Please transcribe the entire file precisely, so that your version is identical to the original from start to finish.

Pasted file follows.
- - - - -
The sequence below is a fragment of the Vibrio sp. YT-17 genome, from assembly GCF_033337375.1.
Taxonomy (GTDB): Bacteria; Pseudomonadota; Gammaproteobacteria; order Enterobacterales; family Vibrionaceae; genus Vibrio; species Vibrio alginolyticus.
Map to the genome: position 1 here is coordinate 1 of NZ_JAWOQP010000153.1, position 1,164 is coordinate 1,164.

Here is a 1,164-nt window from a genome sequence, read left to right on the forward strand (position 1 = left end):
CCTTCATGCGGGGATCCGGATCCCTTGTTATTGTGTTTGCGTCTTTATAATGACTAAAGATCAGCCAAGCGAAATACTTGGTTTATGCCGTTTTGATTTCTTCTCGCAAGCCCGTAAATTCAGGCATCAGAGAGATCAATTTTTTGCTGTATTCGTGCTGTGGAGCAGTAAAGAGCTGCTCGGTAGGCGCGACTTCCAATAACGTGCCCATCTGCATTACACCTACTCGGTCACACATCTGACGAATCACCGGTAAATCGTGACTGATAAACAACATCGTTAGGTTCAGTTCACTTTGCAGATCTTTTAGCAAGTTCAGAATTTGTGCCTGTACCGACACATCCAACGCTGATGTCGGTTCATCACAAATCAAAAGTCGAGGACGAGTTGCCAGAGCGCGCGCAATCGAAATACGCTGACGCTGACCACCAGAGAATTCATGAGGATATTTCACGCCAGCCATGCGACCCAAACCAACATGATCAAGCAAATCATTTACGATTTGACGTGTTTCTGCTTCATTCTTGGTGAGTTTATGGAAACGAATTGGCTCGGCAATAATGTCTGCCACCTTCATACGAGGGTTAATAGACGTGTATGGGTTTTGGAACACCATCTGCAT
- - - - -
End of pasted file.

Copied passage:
The sequence below is a fragment of the Vibrio sp. YT-17 genome, from assembly GCF_033337375.1.
Taxonomy (GTDB): Bacteria; Pseudomonadota; Gammaproteobacteria; order Enterobacterales; family Vibrionaceae; genus Vibrio; species Vibrio alginolyticus.
Map to the genome: position 1 here is coordinate 1 of NZ_JAWOQP010000153.1, position 1,164 is coordinate 1,164.

Here is a 1,164-nt window from a genome sequence, read left to right on the forward strand (position 1 = left end):
CCTTCATGCGGGGATCCGGATCCCTTGTTATTGTGTTTGCGTCTTTATAATGACTAAAGATCAGCCAAGCGAAATACTTGGTTTATGCCGTTTTGATTTCTTCTCGCAAGCCCGTAAATTCAGGCATCAGAGAGATCAATTTTTTGCTGTATTCGTGCTGTGGAGCAGTAAAGAGCTGCTCGGTAGGCGCGACTTCCAATAACGTGCCCATCTGCATTACACCTACTCGGTCACACATCTGACGAATCACCGGTAAATCGTGACTGATAAACAACATCGTTAGGTTCAGTTCACTTTGCAGATCTTTTAGCAAGTTCAGAATTTGTGCCTGTACCGACACATCCAACGCTGATGTCGGTTCATCACAAATCAAAAGTCGAGGACGAGTTGCCAGAGCGCGCGCAATCGAAATACGCTGACGCTGACCACCAGAGAATTCATGAGGATATTTCACGCCAGCCATGCGACCCAAACCAACATGATCAAGCAAATCATTTACGATTTGACGTGTTTCTGCTTCATTCTTGGTGAGTTTATGGAAACGAATTGGCTCGGCAATAATGTCTGCCACCTTCATACGAGGGTTAATAGACGTGTATGGGTTTTGGAACACCATCTGCAT